The Cincinnati Bengals don’t have to deal with Domata Peko’s shortcomings anymore.
The veteran nose tackle left this offseason to sign a two-year deal with the Denver Broncos in hopes of helping upgrade their run defense. That seems like a comical statement since Peko was often one of the weakest links on the Bengals’ defense for much of his career, but he apparently doesn’t realize that. Peko decided to take a jab at his former team in talking about how the Bengals are focussed on winning a playoff game rather than a championship.
Peko said in Cincinnati that all talk was about winning a playoff game. "Here it's about winning a championships." @DenverChannel— Troy Renck (@TroyRenck) May 16, 2017
Domata Peko, on starting anew in Denver after 11 seasons in Cincinnati: pic.twitter.com/30EV9Jjfbs— Nicki Jhabvala (@NickiJhabvala) May 16, 2017
The irony of this is too rich as one of the biggest reasons the Bengals have been unable to win a playoff game has been their inability to stop the run. And when your starting nose tackle is annually ranked among the worst in football, he’s part of the problem.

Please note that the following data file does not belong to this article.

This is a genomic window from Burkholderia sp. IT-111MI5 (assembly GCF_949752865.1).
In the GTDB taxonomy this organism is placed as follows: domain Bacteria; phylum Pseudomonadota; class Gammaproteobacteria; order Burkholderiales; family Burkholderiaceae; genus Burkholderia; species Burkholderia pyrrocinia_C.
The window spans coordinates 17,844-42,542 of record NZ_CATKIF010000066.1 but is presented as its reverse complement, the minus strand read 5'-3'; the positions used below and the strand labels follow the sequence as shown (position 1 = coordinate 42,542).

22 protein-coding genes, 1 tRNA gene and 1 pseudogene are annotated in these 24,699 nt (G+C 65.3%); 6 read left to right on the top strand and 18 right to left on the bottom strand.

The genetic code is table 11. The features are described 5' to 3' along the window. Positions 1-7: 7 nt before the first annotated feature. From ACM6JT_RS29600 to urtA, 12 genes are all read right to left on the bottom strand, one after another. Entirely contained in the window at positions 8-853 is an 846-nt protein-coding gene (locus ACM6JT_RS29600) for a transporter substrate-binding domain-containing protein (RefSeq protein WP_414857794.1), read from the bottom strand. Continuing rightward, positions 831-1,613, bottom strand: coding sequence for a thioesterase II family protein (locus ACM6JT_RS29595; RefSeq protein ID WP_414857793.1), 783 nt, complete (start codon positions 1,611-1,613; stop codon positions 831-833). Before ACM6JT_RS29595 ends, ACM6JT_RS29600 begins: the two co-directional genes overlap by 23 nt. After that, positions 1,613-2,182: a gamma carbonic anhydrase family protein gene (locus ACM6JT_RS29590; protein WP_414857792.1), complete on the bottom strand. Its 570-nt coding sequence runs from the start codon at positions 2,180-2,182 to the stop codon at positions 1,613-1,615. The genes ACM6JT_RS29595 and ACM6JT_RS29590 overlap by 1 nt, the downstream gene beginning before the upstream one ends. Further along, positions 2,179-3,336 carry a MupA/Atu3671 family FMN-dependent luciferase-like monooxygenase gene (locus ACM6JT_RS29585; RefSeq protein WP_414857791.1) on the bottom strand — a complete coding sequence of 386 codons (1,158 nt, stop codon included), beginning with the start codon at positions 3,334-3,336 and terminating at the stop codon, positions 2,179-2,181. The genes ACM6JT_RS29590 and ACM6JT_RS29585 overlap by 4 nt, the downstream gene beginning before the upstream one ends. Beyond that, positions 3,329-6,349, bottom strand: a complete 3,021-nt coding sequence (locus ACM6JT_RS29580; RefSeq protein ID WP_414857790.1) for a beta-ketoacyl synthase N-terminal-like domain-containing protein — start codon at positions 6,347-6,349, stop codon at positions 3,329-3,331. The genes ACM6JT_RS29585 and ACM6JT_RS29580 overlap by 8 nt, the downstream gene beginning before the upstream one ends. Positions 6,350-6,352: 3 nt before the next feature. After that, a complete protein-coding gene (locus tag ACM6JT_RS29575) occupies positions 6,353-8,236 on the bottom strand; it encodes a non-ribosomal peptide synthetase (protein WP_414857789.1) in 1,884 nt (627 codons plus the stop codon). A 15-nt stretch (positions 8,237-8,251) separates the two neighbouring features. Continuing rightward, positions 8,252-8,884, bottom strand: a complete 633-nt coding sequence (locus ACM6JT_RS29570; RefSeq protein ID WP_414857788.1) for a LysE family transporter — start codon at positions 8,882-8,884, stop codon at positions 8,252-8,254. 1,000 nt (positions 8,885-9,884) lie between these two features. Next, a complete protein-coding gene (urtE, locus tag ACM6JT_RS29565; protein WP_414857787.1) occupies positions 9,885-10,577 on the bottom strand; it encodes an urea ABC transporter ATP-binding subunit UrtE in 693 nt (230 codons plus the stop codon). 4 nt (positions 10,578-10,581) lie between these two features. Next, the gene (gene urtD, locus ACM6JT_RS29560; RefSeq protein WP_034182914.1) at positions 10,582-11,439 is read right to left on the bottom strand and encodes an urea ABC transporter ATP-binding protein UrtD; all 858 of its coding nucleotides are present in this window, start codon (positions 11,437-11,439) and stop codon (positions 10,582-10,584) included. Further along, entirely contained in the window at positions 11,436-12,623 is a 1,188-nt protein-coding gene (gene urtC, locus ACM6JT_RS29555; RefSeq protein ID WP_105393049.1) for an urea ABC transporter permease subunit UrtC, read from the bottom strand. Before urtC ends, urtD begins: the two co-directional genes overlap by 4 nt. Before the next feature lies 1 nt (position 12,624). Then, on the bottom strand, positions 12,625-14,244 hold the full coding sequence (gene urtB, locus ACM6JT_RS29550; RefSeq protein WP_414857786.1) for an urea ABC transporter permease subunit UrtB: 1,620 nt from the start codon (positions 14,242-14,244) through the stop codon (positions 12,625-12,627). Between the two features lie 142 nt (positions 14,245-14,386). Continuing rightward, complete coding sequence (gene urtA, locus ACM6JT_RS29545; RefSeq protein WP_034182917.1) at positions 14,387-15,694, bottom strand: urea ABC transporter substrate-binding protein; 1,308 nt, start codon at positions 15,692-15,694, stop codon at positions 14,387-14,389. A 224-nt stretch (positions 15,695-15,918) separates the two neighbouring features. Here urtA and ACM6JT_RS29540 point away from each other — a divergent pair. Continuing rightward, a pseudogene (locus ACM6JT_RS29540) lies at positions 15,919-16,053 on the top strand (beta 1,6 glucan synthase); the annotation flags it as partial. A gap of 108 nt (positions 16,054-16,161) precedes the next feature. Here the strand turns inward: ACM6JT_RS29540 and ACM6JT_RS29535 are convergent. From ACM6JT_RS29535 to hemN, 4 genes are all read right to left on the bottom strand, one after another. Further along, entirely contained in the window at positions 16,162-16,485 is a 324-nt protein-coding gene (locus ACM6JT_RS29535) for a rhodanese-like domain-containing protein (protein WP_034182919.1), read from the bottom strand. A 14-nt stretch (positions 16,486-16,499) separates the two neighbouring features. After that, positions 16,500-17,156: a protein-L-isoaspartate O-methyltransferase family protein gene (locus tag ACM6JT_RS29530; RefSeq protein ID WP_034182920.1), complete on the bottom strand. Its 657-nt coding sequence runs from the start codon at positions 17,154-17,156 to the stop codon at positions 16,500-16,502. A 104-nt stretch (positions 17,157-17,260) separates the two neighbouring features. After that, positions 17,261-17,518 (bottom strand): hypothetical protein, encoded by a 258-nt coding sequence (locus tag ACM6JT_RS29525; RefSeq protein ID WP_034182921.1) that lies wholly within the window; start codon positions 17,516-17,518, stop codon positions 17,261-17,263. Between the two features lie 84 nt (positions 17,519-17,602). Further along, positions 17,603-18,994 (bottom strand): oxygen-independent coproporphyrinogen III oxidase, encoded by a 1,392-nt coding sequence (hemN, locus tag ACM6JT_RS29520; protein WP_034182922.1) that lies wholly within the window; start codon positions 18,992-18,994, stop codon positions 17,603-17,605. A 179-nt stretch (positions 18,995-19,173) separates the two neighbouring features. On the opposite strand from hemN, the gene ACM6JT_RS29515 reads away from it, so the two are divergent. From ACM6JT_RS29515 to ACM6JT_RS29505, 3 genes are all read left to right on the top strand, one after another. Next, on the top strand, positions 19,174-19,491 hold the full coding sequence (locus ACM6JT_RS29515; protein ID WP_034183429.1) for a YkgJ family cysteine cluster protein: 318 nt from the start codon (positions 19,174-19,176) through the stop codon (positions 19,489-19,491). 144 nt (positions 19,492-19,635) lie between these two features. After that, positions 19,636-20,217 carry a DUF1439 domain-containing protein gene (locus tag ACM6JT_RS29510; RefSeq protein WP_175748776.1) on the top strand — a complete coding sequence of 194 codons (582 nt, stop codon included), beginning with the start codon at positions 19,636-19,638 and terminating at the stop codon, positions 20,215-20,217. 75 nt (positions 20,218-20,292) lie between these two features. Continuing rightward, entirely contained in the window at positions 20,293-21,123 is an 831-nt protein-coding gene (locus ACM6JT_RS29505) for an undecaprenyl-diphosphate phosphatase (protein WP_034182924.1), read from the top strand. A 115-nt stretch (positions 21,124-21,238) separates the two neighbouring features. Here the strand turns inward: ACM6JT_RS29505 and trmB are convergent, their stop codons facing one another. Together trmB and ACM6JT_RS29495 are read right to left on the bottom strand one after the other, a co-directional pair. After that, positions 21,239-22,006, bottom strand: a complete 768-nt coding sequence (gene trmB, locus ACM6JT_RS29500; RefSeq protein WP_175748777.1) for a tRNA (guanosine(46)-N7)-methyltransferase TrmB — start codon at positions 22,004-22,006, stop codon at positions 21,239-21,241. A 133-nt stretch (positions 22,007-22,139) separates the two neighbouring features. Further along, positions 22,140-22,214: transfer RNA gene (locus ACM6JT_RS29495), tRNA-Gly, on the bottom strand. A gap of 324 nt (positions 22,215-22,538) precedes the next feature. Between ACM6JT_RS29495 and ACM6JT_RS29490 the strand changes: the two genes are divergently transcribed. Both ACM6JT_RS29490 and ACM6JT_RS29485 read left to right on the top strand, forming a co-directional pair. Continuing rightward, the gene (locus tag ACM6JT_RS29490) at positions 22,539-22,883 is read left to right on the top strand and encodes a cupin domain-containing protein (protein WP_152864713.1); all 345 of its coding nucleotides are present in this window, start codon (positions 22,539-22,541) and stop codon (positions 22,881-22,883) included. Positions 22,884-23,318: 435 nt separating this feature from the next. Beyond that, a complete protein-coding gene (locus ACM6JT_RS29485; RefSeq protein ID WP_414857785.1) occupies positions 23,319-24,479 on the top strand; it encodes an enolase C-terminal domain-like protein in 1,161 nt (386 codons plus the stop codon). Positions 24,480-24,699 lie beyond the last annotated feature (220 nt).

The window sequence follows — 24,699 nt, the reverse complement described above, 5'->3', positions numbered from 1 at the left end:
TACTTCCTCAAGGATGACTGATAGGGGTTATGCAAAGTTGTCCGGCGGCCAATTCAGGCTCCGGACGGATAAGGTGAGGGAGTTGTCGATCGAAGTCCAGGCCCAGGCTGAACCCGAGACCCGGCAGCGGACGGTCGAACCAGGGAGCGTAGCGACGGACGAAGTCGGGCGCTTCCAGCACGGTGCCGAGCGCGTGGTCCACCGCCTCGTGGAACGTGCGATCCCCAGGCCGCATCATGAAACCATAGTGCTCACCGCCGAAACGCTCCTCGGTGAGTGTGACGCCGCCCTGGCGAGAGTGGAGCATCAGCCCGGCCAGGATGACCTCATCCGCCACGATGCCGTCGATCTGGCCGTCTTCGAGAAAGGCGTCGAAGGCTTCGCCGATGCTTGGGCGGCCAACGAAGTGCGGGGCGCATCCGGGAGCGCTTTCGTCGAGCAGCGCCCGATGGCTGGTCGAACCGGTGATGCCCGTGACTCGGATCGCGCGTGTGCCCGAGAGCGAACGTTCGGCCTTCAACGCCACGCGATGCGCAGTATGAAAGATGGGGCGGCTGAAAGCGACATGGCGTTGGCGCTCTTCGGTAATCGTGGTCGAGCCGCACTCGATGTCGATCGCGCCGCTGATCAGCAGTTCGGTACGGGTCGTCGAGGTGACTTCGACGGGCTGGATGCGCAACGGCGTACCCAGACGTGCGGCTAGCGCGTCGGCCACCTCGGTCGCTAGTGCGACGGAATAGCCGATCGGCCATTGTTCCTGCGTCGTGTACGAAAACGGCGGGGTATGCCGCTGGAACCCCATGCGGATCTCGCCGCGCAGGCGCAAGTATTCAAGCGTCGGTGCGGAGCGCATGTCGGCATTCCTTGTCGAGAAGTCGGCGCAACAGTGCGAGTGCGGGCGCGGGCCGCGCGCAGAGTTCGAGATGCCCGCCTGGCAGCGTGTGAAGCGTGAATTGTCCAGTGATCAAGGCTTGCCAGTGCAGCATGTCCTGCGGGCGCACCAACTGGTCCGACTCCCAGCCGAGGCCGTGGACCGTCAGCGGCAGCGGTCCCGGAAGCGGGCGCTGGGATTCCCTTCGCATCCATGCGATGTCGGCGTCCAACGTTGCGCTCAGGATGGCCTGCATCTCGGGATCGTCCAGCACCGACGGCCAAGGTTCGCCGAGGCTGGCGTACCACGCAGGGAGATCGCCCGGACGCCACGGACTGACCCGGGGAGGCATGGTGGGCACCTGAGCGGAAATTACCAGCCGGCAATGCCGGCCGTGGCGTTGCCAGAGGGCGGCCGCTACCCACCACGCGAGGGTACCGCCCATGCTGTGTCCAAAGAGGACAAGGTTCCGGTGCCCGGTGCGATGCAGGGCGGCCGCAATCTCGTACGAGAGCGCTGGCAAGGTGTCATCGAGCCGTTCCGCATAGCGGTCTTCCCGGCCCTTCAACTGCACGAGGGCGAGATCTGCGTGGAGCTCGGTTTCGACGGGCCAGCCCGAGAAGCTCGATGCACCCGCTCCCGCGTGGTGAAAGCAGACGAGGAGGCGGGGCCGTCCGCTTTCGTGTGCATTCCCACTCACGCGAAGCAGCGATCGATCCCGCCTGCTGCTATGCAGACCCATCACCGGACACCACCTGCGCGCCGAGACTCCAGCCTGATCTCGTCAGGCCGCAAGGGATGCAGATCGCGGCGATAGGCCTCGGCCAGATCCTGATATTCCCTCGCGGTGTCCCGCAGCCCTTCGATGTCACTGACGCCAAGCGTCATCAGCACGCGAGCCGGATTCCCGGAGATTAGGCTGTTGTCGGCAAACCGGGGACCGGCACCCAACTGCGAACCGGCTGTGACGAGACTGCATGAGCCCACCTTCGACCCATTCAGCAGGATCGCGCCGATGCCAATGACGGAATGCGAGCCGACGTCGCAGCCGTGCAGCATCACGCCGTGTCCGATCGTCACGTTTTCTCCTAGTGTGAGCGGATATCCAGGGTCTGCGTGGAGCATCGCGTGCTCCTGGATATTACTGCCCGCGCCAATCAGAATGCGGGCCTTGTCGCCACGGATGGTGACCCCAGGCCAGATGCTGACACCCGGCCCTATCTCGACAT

PFF ranked him 106th out of 127 eligible interior defenders last season, which has been the range Peko has been in for most of his 11-year career. That has been a big reason why the Bengals have continuously been gashed on the ground in the postseason, whether it’s by Fitzgerald Toussaint, Jordan Todman, Ronnie Brown, Dan “Boom” Herron, Danny Woodhead, Ronnie Brown or Ryan Mathews.
Let’s take a look at the Bengals’ playoff losses in which Peko was starting:
- 2015: 167 allowed vs Steelers’ backfield of Fitzgerald Toussaint and Jordan Todman.
- 2014: 114 allowed to Colts’ backfield of Dan Herron and Zurlon Tipton.
- 2013: 196 allowed to Chargers’ backfield of Danny Woodhead, Ryan Mathews and 32-year-old Ronnie Brown (Matthews missed most of second half due to injury).
- 2012: 158 allowed to Texans’ backfield of Arian Foster and Ben Tate.
- 2011: 188 allowed to Texans’ backfield of Arian Foster and Ben Tate.
- 2009: 171 allowed to Jets’ backfield of Shonn Greene and Thomas Davis.
That’s not exactly a murderer’s row of running backs, but Peko’s inability to do much in the middle led to all of those backs looking like All-Pros in the most important game of the year. It’s hard to win games in the cold months of December and January when you can’t win on the ground. Peko helped ensure the Bengals lost the trench warfare more often than not in the postseason.
While Peko is probably in a better position to win a championship in Denver, it’s because they have more depth and won’t have to rely as much on him as the Bengals unfortunately did. He wasn’t the only reason why Cincinnati never won a playoff game, but he was more part of the problem than the solution.